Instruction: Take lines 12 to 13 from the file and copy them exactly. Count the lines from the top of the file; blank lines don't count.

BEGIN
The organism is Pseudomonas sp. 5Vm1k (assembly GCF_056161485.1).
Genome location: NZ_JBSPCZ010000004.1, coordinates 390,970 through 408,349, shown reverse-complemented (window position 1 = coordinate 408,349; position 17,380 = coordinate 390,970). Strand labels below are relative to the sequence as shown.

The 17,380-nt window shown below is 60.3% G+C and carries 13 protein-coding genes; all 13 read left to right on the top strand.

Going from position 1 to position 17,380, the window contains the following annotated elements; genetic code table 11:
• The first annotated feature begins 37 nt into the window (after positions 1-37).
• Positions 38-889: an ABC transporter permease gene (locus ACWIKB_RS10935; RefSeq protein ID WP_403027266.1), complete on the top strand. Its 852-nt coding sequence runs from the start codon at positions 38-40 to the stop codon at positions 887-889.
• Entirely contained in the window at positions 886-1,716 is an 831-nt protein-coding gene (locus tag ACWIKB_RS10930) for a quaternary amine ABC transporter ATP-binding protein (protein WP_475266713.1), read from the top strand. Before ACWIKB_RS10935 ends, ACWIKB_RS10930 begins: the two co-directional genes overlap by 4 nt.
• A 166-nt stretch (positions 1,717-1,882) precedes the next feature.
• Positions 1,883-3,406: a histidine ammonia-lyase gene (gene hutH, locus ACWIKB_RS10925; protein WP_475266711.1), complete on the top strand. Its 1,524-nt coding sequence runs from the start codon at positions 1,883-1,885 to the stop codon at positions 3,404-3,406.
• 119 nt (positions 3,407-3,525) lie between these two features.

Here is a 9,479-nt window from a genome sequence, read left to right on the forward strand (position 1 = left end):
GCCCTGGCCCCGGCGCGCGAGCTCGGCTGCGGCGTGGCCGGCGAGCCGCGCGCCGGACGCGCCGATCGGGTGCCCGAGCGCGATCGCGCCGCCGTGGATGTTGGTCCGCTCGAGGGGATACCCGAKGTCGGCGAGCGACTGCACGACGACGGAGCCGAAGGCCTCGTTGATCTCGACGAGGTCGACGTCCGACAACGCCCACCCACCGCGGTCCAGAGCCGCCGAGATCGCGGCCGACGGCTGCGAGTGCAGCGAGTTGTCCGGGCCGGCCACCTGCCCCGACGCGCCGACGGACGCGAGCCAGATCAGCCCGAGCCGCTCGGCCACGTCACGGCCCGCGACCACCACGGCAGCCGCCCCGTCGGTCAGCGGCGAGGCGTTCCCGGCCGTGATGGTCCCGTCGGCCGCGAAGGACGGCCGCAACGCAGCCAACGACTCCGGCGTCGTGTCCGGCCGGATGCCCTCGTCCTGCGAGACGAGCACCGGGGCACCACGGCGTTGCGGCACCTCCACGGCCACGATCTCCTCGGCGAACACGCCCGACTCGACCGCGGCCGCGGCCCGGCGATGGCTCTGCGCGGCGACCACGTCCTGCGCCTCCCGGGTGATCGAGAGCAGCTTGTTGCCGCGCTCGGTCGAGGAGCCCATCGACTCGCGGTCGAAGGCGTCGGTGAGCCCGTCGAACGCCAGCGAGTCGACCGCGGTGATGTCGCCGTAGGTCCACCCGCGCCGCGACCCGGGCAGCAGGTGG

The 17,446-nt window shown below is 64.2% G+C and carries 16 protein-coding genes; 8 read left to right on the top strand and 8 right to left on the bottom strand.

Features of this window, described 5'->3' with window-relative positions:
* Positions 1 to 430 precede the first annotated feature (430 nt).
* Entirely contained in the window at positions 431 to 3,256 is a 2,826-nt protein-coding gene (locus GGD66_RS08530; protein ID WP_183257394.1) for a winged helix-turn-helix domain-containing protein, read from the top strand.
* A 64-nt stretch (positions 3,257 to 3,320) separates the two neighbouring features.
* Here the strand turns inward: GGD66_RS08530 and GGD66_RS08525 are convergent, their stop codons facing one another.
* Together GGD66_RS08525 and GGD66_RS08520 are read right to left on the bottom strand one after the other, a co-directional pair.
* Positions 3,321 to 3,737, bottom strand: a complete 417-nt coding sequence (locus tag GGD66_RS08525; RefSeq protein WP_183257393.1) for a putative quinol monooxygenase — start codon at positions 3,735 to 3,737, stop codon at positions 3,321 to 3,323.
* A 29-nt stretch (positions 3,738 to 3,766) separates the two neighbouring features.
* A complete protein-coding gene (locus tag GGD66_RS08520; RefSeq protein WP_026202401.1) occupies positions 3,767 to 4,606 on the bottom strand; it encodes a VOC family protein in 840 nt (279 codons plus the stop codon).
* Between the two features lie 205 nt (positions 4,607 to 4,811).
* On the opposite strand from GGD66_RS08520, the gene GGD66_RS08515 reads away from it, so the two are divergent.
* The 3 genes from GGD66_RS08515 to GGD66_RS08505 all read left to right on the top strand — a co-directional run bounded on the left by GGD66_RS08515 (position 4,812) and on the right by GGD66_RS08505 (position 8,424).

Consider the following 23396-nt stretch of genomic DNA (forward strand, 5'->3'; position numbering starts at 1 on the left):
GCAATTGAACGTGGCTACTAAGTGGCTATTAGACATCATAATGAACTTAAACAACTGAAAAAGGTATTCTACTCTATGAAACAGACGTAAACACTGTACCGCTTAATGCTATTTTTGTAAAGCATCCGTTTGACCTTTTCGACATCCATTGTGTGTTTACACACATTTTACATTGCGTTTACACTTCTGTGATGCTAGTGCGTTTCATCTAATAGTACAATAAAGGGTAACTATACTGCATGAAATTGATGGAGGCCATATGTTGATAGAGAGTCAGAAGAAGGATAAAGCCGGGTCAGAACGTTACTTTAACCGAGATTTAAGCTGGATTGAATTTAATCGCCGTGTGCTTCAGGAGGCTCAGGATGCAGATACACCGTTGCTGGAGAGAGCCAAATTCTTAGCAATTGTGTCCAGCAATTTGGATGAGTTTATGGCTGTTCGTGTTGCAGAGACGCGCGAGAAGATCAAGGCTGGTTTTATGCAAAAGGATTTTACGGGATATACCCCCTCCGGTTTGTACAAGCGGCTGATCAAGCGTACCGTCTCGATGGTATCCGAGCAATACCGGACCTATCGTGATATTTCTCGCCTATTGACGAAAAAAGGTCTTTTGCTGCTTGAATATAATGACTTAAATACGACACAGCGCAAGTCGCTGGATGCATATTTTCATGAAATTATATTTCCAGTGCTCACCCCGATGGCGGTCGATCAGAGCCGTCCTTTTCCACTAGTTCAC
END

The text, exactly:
GCCCTGGCCCCGGCGCGCGAGCTCGGCTGCGGCGTGGCCGGCGAGCCGCGCGCCGGACGCGCCGATCGGGTGCCCGAGCGCGATCGCGCCGCCGTGGATGTTGGTCCGCTCGAGGGGATACCCGAKGTCGGCGAGCGACTGCACGACGACGGAGCCGAAGGCCTCGTTGATCTCGACGAGGTCGACGTCCGACAACGCCCACCCACCGCGGTCCAGAGCCGCCGAGATCGCGGCCGACGGCTGCGAGTGCAGCGAGTTGTCCGGGCCGGCCACCTGCCCCGACGCGCCGACGGACGCGAGCCAGATCAGCCCGAGCCGCTCGGCCACGTCACGGCCCGCGACCACCACGGCAGCCGCCCCGTCGGTCAGCGGCGAGGCGTTCCCGGCCGTGATGGTCCCGTCGGCCGCGAAGGACGGCCGCAACGCAGCCAACGACTCCGGCGTCGTGTCCGGCCGGATGCCCTCGTCCTGCGAGACGAGCACCGGGGCACCACGGCGTTGCGGCACCTCCACGGCCACGATCTCCTCGGCGAACACGCCCGACTCGACCGCGGCCGCGGCCCGGCGATGGCTCTGCGCGGCGACCACGTCCTGCGCCTCCCGGGTGATCGAGAGCAGCTTGTTGCCGCGCTCGGTCGAGGAGCCCATCGACTCGCGGTCGAAGGCGTCGGTGAGCCCGTCGAACGCCAGCGAGTCGACCGCGGTGATGTCGCCGTAGGTCCACCCGCGCCGCGACCCGGGCAGCAGGTGG

The 17,446-nt window shown below is 64.2% G+C and carries 16 protein-coding genes; 8 read left to right on the top strand and 8 right to left on the bottom strand.